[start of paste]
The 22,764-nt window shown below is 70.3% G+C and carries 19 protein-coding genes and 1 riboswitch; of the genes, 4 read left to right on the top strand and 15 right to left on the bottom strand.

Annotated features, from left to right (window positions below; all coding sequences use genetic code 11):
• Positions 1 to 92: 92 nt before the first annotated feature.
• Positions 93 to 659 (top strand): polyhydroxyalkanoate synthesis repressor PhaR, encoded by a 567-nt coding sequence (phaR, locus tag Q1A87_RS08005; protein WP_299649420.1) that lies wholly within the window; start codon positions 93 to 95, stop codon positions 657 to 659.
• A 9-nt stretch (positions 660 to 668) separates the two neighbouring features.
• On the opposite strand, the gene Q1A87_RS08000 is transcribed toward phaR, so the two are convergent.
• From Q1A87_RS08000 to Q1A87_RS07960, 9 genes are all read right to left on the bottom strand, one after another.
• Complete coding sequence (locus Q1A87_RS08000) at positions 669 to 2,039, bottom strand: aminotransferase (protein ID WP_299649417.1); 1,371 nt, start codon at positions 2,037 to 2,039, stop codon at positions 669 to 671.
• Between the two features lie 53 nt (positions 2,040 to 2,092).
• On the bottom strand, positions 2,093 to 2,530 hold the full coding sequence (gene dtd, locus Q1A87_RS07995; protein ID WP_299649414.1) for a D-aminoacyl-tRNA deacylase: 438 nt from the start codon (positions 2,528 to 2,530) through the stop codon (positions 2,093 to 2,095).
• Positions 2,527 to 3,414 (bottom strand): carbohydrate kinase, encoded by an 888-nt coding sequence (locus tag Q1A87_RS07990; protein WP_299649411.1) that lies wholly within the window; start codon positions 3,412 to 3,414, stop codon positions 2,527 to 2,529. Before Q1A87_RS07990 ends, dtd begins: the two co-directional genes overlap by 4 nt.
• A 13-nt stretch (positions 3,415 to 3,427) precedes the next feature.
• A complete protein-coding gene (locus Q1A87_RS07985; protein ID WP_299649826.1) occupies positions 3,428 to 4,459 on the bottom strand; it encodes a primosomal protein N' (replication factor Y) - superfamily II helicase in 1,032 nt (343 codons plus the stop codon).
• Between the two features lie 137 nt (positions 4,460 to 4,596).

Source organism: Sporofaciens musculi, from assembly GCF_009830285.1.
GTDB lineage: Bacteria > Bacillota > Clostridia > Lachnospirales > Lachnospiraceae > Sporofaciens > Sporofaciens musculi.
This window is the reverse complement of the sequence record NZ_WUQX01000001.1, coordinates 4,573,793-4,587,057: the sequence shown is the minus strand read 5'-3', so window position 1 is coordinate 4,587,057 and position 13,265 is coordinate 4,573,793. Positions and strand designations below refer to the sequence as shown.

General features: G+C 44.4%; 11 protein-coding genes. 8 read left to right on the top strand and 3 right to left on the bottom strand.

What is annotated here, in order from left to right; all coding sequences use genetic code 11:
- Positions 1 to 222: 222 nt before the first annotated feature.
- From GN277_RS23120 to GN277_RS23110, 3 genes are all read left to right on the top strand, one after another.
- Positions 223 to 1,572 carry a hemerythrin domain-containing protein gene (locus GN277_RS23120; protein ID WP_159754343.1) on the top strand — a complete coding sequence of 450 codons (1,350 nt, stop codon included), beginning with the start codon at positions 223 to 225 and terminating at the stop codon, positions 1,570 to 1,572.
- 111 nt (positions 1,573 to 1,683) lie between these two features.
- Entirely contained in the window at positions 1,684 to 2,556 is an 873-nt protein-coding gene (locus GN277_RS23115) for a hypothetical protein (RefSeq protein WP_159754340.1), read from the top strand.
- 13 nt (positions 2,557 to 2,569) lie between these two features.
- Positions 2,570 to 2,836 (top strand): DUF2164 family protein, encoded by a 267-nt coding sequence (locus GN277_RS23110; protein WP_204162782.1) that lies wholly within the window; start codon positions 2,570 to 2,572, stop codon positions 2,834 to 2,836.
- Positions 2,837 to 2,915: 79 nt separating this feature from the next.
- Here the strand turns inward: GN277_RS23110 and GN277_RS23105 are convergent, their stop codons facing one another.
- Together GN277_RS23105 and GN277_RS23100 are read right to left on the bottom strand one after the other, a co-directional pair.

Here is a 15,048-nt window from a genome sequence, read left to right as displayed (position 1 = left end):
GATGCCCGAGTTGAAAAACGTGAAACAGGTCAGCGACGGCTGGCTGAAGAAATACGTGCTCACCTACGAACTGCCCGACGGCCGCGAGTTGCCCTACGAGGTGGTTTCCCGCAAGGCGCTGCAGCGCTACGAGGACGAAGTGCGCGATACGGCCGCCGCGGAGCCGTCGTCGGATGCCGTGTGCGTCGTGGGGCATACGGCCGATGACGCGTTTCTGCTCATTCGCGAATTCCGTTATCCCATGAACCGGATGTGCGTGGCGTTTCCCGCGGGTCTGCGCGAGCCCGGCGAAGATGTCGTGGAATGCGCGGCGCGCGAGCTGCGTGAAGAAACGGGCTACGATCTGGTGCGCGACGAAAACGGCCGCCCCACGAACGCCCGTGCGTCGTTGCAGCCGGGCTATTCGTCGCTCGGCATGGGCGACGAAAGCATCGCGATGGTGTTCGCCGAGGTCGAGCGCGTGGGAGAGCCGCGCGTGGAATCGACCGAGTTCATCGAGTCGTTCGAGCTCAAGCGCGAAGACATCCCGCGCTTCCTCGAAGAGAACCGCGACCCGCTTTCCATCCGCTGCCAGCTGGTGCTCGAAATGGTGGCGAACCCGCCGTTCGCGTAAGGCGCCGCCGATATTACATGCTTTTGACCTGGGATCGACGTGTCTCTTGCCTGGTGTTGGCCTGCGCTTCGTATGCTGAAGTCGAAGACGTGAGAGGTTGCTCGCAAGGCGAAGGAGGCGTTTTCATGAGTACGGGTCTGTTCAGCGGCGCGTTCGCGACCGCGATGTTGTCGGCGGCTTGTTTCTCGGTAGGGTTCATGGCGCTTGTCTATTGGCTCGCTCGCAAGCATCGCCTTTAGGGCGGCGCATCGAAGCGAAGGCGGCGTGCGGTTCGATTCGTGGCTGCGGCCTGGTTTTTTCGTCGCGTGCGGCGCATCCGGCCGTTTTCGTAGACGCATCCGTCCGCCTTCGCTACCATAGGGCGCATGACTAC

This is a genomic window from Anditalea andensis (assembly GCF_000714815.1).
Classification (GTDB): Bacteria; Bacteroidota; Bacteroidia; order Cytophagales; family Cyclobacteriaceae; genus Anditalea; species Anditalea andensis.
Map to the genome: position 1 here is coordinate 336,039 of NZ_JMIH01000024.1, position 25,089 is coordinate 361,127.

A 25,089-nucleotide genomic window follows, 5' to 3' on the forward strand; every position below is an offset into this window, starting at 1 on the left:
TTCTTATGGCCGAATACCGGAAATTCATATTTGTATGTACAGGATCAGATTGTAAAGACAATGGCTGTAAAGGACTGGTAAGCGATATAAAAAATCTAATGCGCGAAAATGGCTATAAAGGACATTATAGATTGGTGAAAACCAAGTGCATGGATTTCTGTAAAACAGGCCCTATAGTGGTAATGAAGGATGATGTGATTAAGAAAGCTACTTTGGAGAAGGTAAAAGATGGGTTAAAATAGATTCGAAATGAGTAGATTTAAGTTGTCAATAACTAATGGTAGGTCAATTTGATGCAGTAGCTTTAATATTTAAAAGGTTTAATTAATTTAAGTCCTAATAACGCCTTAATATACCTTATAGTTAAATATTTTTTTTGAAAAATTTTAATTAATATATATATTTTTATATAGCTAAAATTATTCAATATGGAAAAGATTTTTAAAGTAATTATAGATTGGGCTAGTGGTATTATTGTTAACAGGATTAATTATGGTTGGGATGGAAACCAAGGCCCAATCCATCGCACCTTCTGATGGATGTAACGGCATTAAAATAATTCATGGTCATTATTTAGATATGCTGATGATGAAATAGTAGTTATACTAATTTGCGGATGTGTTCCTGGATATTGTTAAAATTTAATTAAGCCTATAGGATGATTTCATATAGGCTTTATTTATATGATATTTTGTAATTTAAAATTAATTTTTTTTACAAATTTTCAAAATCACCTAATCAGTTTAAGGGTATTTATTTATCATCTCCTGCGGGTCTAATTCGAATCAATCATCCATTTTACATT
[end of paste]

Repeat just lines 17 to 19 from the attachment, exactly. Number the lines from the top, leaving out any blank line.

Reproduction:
This window is the reverse complement of the sequence record NZ_WUQX01000001.1, coordinates 4,573,793-4,587,057: the sequence shown is the minus strand read 5'-3', so window position 1 is coordinate 4,587,057 and position 13,265 is coordinate 4,573,793. Positions and strand designations below refer to the sequence as shown.

General features: G+C 44.4%; 11 protein-coding genes. 8 read left to right on the top strand and 3 right to left on the bottom strand.

What is annotated here, in order from left to right; all coding sequences use genetic code 11: